capsule review

Firefox 2.0

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At a Glance
  • Mozilla Foundation Firefox 2.0

With its ready-for-anything rendering engine and amazing expandability, Firefox is a superb choice for power users who want to do more than simple surfing. It’s a polished, professional alternative to Safari.

Firefox’s Gecko engine renders standards-compliant HTML, CSS, and JavaScript with barely a hiccup. In my testing, complex pages that gave Safari heartburn—such as the multilayered interactive menus of’s entertainment page—loaded flawlessly in Firefox.

Firefox is also full of nice interface touches, from the easy ways to clear private data to the handy scrollbar that lets you zip through multiple tabs. Even better, that interface is extremely customizable. Firefox supports free, user-created add-ons that extend its capabilities. You’ll find hundreds of those add-ons on the Mozilla site, from the popular GreaseMonkey (which lets users add new abilities to existing sites) to add-ons that block malicious scripts, create and edit blog posts, and more.

Though Firefox’s default interface is already clean and appealing, you can download themes to personalize its look-and-feel. And while Firefox’s built-in search defaults to Google, you can expand it to include every major search engine, along with such popular sites as Flickr and Wikipedia.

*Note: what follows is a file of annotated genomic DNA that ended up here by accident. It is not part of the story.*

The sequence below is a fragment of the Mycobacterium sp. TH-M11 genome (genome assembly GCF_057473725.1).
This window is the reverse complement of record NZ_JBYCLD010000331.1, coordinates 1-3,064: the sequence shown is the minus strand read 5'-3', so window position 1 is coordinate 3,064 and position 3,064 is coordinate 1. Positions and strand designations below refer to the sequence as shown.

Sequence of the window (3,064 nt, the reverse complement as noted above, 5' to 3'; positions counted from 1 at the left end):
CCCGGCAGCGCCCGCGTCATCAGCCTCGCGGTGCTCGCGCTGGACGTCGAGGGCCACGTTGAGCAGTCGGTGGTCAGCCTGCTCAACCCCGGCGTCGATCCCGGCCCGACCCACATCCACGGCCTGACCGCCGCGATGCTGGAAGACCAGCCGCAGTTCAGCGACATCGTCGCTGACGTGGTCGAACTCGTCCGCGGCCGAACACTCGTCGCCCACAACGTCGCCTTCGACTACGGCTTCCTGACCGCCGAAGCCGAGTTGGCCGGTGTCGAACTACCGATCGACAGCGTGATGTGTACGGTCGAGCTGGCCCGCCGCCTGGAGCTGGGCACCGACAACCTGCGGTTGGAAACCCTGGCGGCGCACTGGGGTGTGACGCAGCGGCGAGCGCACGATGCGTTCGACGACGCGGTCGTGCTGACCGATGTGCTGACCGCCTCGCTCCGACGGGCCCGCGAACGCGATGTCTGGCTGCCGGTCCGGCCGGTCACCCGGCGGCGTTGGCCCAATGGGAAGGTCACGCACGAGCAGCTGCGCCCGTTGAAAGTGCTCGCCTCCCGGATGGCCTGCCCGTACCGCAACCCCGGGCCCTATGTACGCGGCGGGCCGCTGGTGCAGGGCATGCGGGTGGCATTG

Unfortunately, enabling new add-ons requires you to restart the browser. That can be a pain, since Firefox isn’t exactly speedy to load. In my testing, Firefox took anywhere from three to eight seconds to fully load, compared to between one and three seconds for Safari. And it’s no speed demon after it’s launched: Firefox is considerably slower than Safari, taking on average nearly twice as long to load test pages on my iMac G5.

Hundreds of free add-ons let you customize Firefox as much as you want.
Firefox also struggles with opening multiple tabs. While Safari can smoothly open dozens of new tabs simultaneously, Firefox consistently stalls for several seconds. Its Help menu is also unusually poky—once during my testing, it even crashed the entire program.

Macworld’s buying advice

With version 3 currently in beta testing, promising improved rendering, easier bookmarking, and tighter OS X integration, Firefox can only get better. Serious Web users who don’t mind a little extra heft (and the slower performance that seems to entail) should find this browser’s flexibility both welcome and invaluable.

[Nathan Alderman is a copy editor and writer in Alexandria, Virginia.]

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At a Glance
  • Pros

    • Standards-compliant rendering engine
    • Easily extensible with powerful add-ons


    • Lacks some useful interface features
    • Sluggish loading and tabbed browsing
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